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French And American Revolution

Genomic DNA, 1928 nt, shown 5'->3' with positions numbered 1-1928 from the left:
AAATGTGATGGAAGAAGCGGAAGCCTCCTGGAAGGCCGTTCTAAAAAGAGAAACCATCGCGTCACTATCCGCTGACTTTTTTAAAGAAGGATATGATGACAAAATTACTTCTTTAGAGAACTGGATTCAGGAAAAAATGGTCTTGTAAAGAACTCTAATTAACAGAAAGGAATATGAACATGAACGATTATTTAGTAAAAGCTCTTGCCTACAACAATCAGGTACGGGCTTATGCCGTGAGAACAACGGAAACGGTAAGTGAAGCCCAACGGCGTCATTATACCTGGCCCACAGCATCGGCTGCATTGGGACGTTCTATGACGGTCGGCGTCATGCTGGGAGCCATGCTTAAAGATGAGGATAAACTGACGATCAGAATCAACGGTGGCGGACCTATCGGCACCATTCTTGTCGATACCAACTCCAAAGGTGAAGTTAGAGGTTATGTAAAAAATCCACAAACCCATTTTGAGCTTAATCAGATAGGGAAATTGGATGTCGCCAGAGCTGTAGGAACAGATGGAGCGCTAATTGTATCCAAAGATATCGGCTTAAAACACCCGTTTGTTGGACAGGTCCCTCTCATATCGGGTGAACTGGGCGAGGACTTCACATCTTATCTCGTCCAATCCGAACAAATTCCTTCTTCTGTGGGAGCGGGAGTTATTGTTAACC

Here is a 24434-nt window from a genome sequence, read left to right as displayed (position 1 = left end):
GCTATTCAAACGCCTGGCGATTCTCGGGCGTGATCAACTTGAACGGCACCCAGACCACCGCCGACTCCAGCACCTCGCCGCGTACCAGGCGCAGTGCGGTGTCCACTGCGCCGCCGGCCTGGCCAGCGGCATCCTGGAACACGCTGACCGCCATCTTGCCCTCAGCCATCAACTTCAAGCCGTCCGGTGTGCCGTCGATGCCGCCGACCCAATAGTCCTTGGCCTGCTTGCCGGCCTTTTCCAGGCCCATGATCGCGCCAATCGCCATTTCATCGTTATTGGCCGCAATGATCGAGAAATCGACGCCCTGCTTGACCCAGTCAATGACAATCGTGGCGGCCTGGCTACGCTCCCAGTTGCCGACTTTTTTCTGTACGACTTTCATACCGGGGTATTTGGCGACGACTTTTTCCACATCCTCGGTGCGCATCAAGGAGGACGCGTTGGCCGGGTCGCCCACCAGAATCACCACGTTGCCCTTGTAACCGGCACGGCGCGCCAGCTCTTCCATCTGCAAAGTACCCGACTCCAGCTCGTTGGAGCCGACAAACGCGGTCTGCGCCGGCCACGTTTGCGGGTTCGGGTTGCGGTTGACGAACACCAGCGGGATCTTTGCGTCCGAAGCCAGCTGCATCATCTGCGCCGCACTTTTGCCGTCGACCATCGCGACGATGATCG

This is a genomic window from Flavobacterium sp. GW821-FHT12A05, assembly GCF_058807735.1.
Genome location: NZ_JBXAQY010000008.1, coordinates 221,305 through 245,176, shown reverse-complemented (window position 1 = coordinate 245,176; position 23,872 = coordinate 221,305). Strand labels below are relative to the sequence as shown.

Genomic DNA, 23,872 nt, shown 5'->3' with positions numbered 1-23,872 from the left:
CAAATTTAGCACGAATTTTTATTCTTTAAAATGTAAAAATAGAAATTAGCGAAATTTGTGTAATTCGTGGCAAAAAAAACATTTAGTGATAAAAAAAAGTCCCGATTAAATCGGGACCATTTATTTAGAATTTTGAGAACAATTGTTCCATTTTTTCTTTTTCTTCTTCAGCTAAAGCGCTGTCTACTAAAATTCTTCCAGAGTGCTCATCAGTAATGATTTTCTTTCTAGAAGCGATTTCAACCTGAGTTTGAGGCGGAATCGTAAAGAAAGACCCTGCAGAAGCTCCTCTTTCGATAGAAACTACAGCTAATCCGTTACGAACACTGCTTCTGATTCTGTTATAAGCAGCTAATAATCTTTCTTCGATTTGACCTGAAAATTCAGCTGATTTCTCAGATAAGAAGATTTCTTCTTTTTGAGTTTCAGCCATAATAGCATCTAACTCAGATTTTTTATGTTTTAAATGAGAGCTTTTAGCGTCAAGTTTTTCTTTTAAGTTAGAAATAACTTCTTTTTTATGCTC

During the late 1700's, two great revolutions occurred, the American Revolution and the French Revolution. These two historical events happened at the same time, but had a great number of differences and very little similarity. When French Revolution occurred, it turned into a very violent and bloody event, while the American Revolution was almost nonviolent, aside from the war. In 1774, King Louis XVI made a decision that could have prevented the French Revolution by breathing new life into the French economy: he appointed Physiocrat Robert Turgot as Controller General of Finance. The Physiocrats were a small band of followers of the French physician Francois Quesnay, whose economic prescriptions included reduced taxes, less regulation, the elimination of government-granted monopolies and internal tolls and tariffs, ideas that found their rallying cry in the famous slogan, laissez-faire, laissez-passer." The Physiocrats exerted a profound influence on Adam Smith, who had spent time in France in the 1760s and whose classic "The Wealth of Nations" embodied the Physiocratic attack on mercantilism and argued that nations get rich by practicing free trade. Of Smith, Turgot, and the Physiocrats, the great French political leader and author Frederic Bastiat (1801-1850) wrote: The basis of their whole economic system may be truly said to lie in the principle of self-interest. . . The only function of government according to this doctrine is to protect life, liberty, and property." Embracing the principle of free trade not just as a temporary expedient, but as a philosophy, Turgot got the king to sign an edict in January 1776 that abolished the monopolies and special privileges of the guilds, corporations, and trading companies. He then dedicated himself to breaking down the internal tariffs within France. By limiting government expense, he was able to cut the budget by 60 million livres and reduce the interest on the national debt from 8.

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